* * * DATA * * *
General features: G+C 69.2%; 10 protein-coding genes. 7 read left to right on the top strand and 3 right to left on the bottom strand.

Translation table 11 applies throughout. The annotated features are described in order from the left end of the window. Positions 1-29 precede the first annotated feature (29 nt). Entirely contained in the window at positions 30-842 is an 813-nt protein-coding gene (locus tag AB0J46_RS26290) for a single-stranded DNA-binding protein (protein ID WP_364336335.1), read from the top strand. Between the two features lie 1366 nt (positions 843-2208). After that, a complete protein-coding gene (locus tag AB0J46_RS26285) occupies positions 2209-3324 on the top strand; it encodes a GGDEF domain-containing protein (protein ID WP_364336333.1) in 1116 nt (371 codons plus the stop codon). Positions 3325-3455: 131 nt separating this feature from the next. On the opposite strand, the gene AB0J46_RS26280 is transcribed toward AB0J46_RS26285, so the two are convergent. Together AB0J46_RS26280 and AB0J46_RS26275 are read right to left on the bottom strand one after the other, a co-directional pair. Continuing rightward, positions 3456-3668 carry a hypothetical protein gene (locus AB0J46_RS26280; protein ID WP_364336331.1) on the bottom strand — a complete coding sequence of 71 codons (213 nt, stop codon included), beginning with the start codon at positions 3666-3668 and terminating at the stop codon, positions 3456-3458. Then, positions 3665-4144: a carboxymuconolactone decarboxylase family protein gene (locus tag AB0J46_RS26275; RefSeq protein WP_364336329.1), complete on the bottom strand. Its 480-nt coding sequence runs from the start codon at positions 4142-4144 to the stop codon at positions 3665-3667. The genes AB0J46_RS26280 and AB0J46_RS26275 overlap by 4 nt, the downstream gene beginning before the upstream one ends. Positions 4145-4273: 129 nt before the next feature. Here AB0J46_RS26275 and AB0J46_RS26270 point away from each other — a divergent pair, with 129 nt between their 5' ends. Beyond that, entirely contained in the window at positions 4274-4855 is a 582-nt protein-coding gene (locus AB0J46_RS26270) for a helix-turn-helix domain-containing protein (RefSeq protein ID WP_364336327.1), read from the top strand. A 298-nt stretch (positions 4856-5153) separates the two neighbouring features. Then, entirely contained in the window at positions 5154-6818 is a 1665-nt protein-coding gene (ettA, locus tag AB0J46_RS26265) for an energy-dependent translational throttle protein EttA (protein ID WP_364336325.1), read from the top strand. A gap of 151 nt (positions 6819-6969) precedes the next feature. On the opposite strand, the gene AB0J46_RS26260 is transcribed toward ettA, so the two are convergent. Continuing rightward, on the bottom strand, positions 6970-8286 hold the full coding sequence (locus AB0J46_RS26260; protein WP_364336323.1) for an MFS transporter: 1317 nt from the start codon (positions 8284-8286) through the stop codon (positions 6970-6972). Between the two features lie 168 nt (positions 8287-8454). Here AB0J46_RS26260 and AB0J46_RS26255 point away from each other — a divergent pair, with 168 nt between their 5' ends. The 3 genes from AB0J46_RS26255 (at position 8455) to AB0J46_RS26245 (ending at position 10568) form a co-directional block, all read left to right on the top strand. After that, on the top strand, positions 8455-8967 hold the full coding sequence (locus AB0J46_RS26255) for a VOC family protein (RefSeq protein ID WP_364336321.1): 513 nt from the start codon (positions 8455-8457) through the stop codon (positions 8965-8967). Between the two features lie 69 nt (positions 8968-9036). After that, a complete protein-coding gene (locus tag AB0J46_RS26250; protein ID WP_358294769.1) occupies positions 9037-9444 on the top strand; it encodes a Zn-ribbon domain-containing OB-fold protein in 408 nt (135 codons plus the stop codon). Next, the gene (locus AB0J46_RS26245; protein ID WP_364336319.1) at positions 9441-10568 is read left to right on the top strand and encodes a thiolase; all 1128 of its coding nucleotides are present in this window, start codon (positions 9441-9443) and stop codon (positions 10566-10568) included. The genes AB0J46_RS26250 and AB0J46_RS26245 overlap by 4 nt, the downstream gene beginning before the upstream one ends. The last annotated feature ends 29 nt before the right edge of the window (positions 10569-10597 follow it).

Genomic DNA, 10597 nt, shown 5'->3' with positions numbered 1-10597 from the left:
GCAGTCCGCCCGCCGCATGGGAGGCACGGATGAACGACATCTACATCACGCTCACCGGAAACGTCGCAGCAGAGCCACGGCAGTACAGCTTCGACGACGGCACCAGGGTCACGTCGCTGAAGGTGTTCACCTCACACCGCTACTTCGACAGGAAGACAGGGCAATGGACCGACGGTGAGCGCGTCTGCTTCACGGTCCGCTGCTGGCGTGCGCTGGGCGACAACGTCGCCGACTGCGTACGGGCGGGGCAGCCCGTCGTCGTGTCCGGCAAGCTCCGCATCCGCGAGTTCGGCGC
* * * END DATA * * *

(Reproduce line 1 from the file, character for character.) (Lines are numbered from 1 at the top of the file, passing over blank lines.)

General features: G+C 69.2%; 10 protein-coding genes. 7 read left to right on the top strand and 3 right to left on the bottom strand.